JOE Biden’s previous endorsement of Venezuelan opposition leader Juan Guaidó will make it difficult to engage with Nicolas Maduro, an expert has said.
Last year the President-Elect was one of the first to endorse Mr Guaidó, and has since labelled Mr Maduro “a tyrant, who has stolen elections, abused his authority, allowed his cronies to enrich themselves, and denied the delivery of food and medicine to the people he claims to lead.”
Biden tried and failed to gain Latino voters, taking an ardent anti-socialist line during the election.
Instead, he lost them in the primary to Bernie Sanders as he was out-flanked from the left, and couldn’t keep up with Trump steaming in from the right.
It means the Biden administration will need to take a step back once in office, according to Professor Daniel Hellinger of Webster University.
He told Redaction Politics: “Biden made a major show of endorsing Juan Guaidó during his campaign, undoubtedly hoping to contest for votes in Florida. That didn’t work out so well, did it?
“Now, I do not expect much administration engagement with Guaidó, partly because he has lost the confidence of most of the opposition within Venezuela.
“The new administration is going to have to face the reality that Guaidó main base of support is now in the Venezuelan diaspora in the US, not in his own country.”
John Bolton has revealed that Trump mused military intervention in Venezuela throughout his tenure, only to be put off by less hawkish security officials.
Biden criticised the Trump administration for using the crisis ” to rally domestic political support than in seeking practical ways to effect democratic change in Venezuela”, indicating that his premiership will be more hands-on in Latin America – but not with boots on the ground.
“I think it likely that the Biden administration will shift to promoting unity in the opposition forces in Venezuela though so-called ‘democracy promotion’,” Professor Hellinger said.
“This is a form of intervention, but invasion will be off the table.”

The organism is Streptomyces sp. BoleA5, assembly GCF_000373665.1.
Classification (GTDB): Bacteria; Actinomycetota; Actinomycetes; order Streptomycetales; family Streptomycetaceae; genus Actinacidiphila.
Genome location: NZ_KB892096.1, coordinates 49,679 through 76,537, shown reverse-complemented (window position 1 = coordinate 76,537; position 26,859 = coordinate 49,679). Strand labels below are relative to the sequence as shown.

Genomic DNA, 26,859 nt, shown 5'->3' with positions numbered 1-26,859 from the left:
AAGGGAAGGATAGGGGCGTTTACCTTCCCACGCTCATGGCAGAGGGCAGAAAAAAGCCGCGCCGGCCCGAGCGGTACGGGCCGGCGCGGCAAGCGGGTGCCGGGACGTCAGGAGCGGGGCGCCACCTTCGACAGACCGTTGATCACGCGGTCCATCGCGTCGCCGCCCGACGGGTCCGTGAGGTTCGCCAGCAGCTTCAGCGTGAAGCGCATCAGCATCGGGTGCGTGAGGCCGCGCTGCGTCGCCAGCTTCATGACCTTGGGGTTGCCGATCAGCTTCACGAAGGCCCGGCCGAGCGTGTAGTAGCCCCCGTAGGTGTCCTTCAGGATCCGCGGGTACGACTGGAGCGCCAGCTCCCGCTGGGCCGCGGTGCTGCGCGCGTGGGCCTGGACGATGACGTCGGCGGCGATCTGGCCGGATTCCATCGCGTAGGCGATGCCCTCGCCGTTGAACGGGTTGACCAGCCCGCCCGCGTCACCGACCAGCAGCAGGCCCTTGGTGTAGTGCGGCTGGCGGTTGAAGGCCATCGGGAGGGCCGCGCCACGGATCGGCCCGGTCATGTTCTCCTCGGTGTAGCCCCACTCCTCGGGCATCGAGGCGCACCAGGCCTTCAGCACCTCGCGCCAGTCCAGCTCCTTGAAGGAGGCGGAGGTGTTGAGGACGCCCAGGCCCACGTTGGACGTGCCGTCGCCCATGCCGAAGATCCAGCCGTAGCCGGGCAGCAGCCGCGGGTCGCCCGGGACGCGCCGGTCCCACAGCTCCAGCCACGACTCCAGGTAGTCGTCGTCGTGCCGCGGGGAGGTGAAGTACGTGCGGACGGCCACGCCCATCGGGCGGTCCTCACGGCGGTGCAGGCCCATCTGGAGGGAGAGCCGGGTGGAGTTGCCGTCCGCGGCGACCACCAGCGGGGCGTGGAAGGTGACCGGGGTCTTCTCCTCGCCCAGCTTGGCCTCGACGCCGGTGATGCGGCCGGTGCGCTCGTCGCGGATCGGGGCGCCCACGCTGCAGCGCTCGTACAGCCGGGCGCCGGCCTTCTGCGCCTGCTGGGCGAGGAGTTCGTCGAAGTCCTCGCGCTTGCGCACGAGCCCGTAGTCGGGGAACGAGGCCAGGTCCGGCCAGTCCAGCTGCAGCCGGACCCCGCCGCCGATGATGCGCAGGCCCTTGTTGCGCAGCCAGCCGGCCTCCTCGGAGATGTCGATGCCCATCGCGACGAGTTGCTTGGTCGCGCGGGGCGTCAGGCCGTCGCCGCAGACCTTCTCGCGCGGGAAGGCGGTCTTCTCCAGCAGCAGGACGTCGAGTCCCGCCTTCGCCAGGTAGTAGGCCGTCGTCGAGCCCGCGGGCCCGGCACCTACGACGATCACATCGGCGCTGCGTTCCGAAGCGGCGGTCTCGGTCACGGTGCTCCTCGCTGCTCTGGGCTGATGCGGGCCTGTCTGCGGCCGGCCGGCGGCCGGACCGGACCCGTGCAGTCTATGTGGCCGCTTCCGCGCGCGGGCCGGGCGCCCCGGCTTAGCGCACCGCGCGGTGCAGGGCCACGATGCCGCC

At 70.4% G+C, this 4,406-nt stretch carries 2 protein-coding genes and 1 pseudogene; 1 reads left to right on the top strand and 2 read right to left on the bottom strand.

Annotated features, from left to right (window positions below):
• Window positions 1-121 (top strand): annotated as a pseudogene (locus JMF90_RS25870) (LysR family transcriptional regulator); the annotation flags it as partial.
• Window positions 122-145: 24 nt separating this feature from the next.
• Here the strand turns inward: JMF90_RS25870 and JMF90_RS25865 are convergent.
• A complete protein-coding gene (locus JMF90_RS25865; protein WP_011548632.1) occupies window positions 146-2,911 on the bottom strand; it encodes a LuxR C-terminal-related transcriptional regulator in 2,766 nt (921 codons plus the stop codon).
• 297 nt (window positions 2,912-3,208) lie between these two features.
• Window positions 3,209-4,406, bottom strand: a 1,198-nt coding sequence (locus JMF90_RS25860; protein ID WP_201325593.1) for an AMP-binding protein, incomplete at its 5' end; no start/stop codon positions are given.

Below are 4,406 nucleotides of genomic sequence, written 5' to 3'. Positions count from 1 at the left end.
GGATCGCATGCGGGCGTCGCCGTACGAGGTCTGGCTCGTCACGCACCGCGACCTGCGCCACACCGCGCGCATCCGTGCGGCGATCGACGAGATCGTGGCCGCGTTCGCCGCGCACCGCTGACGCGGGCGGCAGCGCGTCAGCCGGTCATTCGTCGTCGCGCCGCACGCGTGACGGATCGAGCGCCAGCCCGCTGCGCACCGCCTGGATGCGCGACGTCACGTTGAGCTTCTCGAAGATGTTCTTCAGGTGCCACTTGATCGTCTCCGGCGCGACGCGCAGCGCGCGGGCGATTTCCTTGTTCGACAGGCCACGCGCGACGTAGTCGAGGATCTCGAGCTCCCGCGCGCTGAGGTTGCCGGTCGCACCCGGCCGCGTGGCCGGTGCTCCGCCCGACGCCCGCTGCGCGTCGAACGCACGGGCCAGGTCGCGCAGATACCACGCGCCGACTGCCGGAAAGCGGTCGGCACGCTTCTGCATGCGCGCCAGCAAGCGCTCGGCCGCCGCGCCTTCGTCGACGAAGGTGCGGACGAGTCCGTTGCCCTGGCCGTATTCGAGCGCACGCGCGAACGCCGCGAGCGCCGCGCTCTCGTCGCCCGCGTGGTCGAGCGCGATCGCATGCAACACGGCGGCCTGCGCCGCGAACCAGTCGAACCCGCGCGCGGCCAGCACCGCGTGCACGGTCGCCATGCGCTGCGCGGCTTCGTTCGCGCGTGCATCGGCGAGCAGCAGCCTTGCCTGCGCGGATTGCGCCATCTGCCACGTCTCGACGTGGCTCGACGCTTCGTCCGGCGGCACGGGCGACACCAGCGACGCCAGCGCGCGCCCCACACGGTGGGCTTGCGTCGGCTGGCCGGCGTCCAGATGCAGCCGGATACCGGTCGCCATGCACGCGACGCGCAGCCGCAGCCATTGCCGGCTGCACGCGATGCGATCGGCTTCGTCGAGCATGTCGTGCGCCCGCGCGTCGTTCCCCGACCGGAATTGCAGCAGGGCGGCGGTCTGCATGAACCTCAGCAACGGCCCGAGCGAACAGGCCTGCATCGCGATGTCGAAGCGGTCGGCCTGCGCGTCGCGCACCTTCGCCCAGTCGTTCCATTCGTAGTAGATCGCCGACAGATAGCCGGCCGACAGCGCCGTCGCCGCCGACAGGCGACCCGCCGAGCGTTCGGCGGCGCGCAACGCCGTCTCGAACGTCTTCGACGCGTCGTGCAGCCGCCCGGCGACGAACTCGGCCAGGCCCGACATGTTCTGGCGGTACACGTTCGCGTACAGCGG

“I also think that the administration is likely to work multilaterally through the Lima group of Latin American nations.
“The Trump administration also took this approach, but changes in political climate in Peru and Bolivia and the region’s desire to deal with the out-migration of Venezuelans would align with less emphasis on promoting a military coup and more emphasis on negotiations between the opposition and Maduro administration.”
Biden has consistently promoted sanctions on Venezuelan officials – but it is the economic strangle on Venezuela’s state oil company that is decimating the economy.
As such, Professor Hellinger suggested, Biden could make a “humanitarian concession” in order to get both sides to the table. Mr Maduro has already said he would like to resume a “decent dialogue” with a Biden administration.
This isn’t guaranteed, however. In October Biden’s advisers said he would not talk to Maduro without significant changes.
Juan Gonzalez told the Miami Herald: “In 2015, Maduro proposed to have a dialogue with the White House. Biden’s response at the moment was, ‘You don’t need to talk to us, you need to talk to your own people.
“If you’re serious about doing something you have to release all political prisoners, engage in real dialogue with the opposition and put measures in place to prevent an economic collapse.’”
This sort of aggression as an opening gambit would be ill-advised, according to Professor Hellinger.
“The situation in Venezuela today is quite different than it was in 2015, when the opposition thought a military coup against Maduro was imminent and the full depth of the economic crisis had not yet been reached,” he said.
“Dialogue is more likely to take place on a lower level and through multilateral engagement.”
Daniel Hellinger is Professor of International Relations at Webster University and has just completed the third edition of his text, Comparative Politics of Latin America: Can Democracy Last?
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